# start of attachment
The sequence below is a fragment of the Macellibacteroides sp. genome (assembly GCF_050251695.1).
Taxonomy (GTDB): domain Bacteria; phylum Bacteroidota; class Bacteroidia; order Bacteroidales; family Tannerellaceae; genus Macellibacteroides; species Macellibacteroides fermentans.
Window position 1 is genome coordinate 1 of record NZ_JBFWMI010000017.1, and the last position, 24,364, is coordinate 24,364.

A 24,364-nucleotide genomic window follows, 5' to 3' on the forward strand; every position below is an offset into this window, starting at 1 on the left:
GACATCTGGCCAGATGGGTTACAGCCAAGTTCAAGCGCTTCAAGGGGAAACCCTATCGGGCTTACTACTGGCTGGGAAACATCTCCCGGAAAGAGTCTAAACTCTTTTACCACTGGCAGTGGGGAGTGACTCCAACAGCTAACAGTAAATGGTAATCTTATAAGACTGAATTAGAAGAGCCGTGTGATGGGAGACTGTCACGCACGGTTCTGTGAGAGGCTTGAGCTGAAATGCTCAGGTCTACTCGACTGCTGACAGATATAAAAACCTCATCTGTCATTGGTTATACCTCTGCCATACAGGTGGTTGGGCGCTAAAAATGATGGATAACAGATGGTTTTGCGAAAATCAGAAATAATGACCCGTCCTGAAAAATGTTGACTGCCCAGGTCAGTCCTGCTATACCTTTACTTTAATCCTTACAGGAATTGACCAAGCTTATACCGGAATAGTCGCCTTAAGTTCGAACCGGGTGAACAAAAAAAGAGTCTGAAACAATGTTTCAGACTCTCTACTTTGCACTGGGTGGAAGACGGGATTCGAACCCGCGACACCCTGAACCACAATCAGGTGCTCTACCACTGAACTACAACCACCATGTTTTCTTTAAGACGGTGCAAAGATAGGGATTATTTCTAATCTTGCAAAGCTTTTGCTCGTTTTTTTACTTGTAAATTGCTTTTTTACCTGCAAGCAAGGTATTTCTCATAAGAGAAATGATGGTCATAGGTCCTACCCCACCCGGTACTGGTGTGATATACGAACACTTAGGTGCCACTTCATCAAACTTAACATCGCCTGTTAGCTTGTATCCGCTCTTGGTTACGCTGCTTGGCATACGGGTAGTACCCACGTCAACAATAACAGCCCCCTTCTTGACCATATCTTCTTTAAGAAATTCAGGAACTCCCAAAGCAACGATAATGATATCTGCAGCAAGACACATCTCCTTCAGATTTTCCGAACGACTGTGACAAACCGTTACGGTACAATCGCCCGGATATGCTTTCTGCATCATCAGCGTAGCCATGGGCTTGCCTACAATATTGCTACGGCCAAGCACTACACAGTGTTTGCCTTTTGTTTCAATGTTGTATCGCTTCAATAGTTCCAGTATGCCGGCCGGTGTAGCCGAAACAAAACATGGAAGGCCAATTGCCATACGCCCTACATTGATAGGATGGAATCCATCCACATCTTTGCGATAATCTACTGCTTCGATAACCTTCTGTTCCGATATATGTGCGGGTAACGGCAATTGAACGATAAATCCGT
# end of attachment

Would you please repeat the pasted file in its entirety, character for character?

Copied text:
The sequence below is a fragment of the Macellibacteroides sp. genome (assembly GCF_050251695.1).
Taxonomy (GTDB): domain Bacteria; phylum Bacteroidota; class Bacteroidia; order Bacteroidales; family Tannerellaceae; genus Macellibacteroides; species Macellibacteroides fermentans.
Window position 1 is genome coordinate 1 of record NZ_JBFWMI010000017.1, and the last position, 24,364, is coordinate 24,364.

A 24,364-nucleotide genomic window follows, 5' to 3' on the forward strand; every position below is an offset into this window, starting at 1 on the left:
GACATCTGGCCAGATGGGTTACAGCCAAGTTCAAGCGCTTCAAGGGGAAACCCTATCGGGCTTACTACTGGCTGGGAAACATCTCCCGGAAAGAGTCTAAACTCTTTTACCACTGGCAGTGGGGAGTGACTCCAACAGCTAACAGTAAATGGTAATCTTATAAGACTGAATTAGAAGAGCCGTGTGATGGGAGACTGTCACGCACGGTTCTGTGAGAGGCTTGAGCTGAAATGCTCAGGTCTACTCGACTGCTGACAGATATAAAAACCTCATCTGTCATTGGTTATACCTCTGCCATACAGGTGGTTGGGCGCTAAAAATGATGGATAACAGATGGTTTTGCGAAAATCAGAAATAATGACCCGTCCTGAAAAATGTTGACTGCCCAGGTCAGTCCTGCTATACCTTTACTTTAATCCTTACAGGAATTGACCAAGCTTATACCGGAATAGTCGCCTTAAGTTCGAACCGGGTGAACAAAAAAAGAGTCTGAAACAATGTTTCAGACTCTCTACTTTGCACTGGGTGGAAGACGGGATTCGAACCCGCGACACCCTGAACCACAATCAGGTGCTCTACCACTGAACTACAACCACCATGTTTTCTTTAAGACGGTGCAAAGATAGGGATTATTTCTAATCTTGCAAAGCTTTTGCTCGTTTTTTTACTTGTAAATTGCTTTTTTACCTGCAAGCAAGGTATTTCTCATAAGAGAAATGATGGTCATAGGTCCTACCCCACCCGGTACTGGTGTGATATACGAACACTTAGGTGCCACTTCATCAAACTTAACATCGCCTGTTAGCTTGTATCCGCTCTTGGTTACGCTGCTTGGCATACGGGTAGTACCCACGTCAACAATAACAGCCCCCTTCTTGACCATATCTTCTTTAAGAAATTCAGGAACTCCCAAAGCAACGATAATGATATCTGCAGCAAGACACATCTCCTTCAGATTTTCCGAACGACTGTGACAAACCGTTACGGTACAATCGCCCGGATATGCTTTCTGCATCATCAGCGTAGCCATGGGCTTGCCTACAATATTGCTACGGCCAAGCACTACACAGTGTTTGCCTTTTGTTTCAATGTTGTATCGCTTCAATAGTTCCAGTATGCCGGCCGGTGTAGCCGAAACAAAACATGGAAGGCCAATTGCCATACGCCCTACATTGATAGGATGGAATCCATCCACATCTTTGCGATAATCTACTGCTTCGATAACCTTCTGTTCCGATATATGTGCGGGTAACGGCAATTGAACGATAAATCCGT